The sufficiency of the indictment and the evidence is challenged on the ground that the indictment did not charge and the proof did not show that defendant committed any act other than to wilfully file a false and fraudulent return reporting a lesser tax than he actually owed, and that such allegation and proof is insufficient to constitute a felony under Section 145(b). It is argued that the wilful filing of a false or fraudulent return with intent to defeat or evade taxes constitutes a misdemeanor under Section 3616(a) of the Internal Revenue Code, 26 U.S.C.A. § 3616(a), and hence that transgression may not constitute a felonious attempt to evade or defeat the payment of taxes under Section 145(b). Section 3616(a) reads: "Whenever any person * * * delivers or discloses to the collector * * * any false or fraudulent * * * return * * * with intent to defeat or evade the * * * assessment intended to be made * * *, he shall be fined not exceeding $1,000, or be imprisoned not exceeding one year, or both * * *."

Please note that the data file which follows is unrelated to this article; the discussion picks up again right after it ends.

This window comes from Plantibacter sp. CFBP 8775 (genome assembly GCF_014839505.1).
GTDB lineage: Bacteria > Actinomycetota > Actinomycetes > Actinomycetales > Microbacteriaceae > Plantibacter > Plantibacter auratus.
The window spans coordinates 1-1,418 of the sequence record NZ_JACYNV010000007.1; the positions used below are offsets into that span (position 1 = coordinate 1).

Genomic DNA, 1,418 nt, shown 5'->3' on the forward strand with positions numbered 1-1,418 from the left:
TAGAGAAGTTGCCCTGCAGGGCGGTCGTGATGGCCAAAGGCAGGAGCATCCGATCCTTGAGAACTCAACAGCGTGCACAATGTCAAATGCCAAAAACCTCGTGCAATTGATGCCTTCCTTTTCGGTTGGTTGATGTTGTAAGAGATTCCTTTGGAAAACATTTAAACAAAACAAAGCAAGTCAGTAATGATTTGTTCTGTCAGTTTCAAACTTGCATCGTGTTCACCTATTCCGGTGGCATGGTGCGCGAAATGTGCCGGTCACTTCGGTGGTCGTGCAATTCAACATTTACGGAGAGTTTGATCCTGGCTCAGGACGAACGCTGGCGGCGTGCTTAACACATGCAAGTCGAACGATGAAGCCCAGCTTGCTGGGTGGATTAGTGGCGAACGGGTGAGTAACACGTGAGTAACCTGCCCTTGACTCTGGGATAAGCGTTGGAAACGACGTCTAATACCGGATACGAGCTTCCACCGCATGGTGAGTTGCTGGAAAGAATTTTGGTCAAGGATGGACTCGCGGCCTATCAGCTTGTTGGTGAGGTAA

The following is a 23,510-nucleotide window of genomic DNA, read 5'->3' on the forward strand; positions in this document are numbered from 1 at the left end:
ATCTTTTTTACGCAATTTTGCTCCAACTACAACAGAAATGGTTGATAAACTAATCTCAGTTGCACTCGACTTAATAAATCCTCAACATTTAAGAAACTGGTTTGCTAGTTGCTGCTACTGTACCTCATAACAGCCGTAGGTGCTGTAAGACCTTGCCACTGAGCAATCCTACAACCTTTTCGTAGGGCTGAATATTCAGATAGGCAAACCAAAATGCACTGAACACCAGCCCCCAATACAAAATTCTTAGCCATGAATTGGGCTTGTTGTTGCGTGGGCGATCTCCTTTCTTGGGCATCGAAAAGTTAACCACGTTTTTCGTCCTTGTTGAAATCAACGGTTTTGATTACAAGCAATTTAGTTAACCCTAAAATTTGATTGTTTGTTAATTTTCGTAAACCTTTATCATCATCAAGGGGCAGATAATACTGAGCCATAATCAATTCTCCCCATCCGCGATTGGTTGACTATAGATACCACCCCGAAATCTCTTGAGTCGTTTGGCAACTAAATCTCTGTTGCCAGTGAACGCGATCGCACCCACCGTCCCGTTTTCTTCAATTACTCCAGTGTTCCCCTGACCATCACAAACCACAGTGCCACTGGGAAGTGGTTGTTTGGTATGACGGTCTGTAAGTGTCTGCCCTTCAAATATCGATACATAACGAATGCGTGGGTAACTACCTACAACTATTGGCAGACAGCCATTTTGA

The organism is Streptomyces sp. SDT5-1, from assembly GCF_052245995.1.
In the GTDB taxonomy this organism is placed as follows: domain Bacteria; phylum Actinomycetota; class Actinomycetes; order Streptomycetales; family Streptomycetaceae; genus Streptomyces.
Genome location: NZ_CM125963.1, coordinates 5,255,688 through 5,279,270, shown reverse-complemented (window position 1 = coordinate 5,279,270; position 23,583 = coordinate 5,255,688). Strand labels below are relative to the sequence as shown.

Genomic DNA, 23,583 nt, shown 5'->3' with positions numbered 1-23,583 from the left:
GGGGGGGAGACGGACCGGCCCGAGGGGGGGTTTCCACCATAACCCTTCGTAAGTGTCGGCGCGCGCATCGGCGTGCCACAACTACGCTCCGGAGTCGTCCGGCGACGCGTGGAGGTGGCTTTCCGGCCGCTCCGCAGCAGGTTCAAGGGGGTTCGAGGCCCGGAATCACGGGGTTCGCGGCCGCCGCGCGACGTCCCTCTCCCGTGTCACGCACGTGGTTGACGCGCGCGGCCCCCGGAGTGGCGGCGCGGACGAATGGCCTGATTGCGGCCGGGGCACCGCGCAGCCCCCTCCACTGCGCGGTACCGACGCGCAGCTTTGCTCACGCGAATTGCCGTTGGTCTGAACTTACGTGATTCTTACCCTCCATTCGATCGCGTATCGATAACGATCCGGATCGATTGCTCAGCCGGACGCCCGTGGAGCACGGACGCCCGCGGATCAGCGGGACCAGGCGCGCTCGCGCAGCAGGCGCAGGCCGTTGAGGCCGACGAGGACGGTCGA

As to that part of the charge and proof relating to the report in his return of less tax than was due, defendant says that such a dereliction is defined as a misdemeanor by Section 145(a)2 and that the two misdemeanors of filing a false return defined by Section 3616(a) and by Section 145(a) may not be combined to constitute the felony of attempting to evade taxes "in any manner" defined by Section 145(b). An examination of the record reduces that issue to an abstract question. The conviction did not rest alone upon the allegation and proof of a wilful filing of a false return falsely reporting taxes due. The sufficiency of such allegation and proof to sustain a conviction under Section 145(b) is therefore not presented. There was evidence by the Government, the truth of which was admitted by formal stipulation at the trial, that defendant was the owner of the Park Avenue Tavern during all of the years covered by the indictment and that he was the owner of a bank account carried in the name of the Park Avenue Tavern. The proof showed, and defendant admitted in his testimony, that the tavern license was issued in the name of his cousin, Joseph Wagner, who had no interest in the business and gave it no attention. He admitted that although the net income from the tavern belonged to him alone, the income tax returns for the business were made in the name of Joseph Wagner, which Wagner did not even sign. There was proof, corroborated by the testimony of defendant himself, that he was engaged in the illicit sale of liquor during the years 1944 and 1945, from which he made commissions amounting to $1,859 during the two years, no part of which was reported in his return for the year 1944. It is true that the defendant denied that the splitting of his income and reporting part of it in the name of Joseph Wagner was wilfully done for the purpose of evading taxes, and explained that action by stating that he had a misunderstanding with the City authorities in 1941 and could not himself obtain a beer license, leaving the inference that the return of the income tax in Wagner's name was to conceal from the City authorities the fact that he owned and actually operated the tavern. It is also true that he explained that the reason for not reporting the commissions on the illicit liquor sales was because his tax accountant advised him not to report those commissions until he terminated those operations or those illicit operations would be sure to be discovered. He testified that after he was caught and convicted he reported all of the commissions in his return for 1945 and paid the tax on the whole as income for that year. But those explanations went to the question of the wilfullness of an attempt to evade taxes, which was a question for the jury. If there was need for proof of affirmative acts other than those defined as misdemeanors in Sections 3616(a) and 145(a) in furtherance of an attempt to evade taxes, it is contained in the record. His conviction therefore did not rest entirely upon proof of acts defined as misdemeanors by Sections 3616(a) and 145(a). A combination of acts constituting misdemeanors coupled with other affirmative acts designed to evade payment of taxes will support a conviction for felonious attempt to evade the payment of taxes under Section 145(b). As stated in Spies v. United States, 317 U.S., loc. cit. 500, 63 S.Ct. 364, 368, 87 L.Ed. 418: "If on proper submission the jury found these acts [other than the failure to file a return or pay the tax due], taken together with willful failure to file a return and willful failure to pay the tax, to constitute a willful attempt to defeat and evade tax, we would consider conviction of a felony sustainable."